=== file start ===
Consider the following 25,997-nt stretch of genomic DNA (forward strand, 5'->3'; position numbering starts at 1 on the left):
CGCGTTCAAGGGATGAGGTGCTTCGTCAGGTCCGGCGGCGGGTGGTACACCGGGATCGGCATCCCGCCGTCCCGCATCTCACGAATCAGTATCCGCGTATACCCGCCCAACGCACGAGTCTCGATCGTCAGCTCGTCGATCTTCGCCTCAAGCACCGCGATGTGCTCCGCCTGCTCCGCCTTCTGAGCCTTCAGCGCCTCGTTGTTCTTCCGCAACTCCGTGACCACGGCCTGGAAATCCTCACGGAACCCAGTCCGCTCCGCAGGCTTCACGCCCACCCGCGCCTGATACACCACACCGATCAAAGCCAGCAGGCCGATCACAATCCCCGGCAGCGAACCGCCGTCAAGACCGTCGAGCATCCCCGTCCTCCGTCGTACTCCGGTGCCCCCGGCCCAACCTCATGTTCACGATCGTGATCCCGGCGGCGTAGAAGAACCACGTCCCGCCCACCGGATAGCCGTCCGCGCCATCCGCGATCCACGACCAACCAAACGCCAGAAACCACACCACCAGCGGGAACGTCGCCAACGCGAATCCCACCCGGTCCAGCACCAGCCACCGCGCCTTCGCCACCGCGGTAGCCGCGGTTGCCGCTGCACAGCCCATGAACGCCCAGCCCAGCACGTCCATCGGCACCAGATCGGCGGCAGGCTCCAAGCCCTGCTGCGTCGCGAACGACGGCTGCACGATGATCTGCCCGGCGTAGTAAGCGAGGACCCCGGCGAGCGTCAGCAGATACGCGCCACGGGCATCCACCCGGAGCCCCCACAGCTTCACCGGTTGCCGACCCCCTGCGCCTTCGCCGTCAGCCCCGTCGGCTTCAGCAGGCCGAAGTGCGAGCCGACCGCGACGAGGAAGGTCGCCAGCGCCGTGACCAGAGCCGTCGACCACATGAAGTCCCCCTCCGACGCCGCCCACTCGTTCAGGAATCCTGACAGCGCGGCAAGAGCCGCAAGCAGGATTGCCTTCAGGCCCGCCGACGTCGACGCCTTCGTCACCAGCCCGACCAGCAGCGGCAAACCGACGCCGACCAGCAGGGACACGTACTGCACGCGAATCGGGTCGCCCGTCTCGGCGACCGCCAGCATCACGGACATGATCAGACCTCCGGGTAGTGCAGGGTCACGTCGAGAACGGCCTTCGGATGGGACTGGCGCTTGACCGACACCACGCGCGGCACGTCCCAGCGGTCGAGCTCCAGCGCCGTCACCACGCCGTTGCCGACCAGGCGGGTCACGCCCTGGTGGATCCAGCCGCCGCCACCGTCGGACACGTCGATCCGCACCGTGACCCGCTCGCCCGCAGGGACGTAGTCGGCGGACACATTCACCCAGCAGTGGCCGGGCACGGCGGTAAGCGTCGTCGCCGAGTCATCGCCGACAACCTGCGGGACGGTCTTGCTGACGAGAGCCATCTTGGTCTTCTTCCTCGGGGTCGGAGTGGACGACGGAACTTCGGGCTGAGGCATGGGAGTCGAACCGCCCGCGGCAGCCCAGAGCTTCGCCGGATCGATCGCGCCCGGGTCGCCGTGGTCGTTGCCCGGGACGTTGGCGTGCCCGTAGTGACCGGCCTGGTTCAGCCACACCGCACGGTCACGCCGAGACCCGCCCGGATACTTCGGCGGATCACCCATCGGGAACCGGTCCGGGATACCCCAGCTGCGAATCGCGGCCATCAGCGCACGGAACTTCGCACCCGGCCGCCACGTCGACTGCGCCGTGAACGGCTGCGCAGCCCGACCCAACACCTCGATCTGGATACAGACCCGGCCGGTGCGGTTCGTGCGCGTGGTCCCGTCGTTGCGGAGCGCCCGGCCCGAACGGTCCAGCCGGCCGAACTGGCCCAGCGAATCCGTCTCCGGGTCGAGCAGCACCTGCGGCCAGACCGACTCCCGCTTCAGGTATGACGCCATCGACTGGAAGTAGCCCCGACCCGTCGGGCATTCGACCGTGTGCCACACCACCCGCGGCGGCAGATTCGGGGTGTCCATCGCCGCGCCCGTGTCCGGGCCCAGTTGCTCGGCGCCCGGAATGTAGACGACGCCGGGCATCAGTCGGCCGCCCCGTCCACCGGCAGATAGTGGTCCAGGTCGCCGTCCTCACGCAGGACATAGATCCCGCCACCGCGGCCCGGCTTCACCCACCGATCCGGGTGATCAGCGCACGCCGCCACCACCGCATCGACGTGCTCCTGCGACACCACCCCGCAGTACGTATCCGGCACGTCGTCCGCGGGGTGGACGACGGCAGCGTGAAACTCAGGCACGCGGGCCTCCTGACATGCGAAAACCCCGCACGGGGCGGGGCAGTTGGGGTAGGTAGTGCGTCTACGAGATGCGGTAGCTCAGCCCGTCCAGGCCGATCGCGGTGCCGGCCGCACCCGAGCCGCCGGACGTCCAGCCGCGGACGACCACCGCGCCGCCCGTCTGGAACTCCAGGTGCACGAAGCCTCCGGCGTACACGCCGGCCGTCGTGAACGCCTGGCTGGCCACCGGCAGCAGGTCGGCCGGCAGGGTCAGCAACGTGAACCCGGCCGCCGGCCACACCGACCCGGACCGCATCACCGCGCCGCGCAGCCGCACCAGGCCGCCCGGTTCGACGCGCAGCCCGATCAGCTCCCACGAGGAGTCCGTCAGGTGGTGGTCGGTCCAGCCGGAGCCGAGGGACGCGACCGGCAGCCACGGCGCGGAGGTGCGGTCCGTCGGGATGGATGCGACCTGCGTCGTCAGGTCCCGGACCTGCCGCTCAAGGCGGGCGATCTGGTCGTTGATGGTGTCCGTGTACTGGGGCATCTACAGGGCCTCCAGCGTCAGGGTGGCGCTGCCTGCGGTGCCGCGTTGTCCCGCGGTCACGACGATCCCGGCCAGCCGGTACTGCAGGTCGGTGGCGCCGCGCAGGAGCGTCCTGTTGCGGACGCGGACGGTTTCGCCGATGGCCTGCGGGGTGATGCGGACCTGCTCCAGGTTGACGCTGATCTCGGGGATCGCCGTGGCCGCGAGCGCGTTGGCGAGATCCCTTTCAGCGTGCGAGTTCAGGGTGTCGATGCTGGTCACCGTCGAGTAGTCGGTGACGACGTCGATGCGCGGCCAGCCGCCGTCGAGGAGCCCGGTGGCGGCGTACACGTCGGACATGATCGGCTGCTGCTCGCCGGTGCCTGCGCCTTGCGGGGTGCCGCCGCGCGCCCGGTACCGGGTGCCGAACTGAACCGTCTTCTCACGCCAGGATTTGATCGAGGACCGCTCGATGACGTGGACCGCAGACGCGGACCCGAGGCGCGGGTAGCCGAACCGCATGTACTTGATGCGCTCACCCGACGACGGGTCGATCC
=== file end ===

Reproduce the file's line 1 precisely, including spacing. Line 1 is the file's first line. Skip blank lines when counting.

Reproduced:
Consider the following 25,997-nt stretch of genomic DNA (forward strand, 5'->3'; position numbering starts at 1 on the left):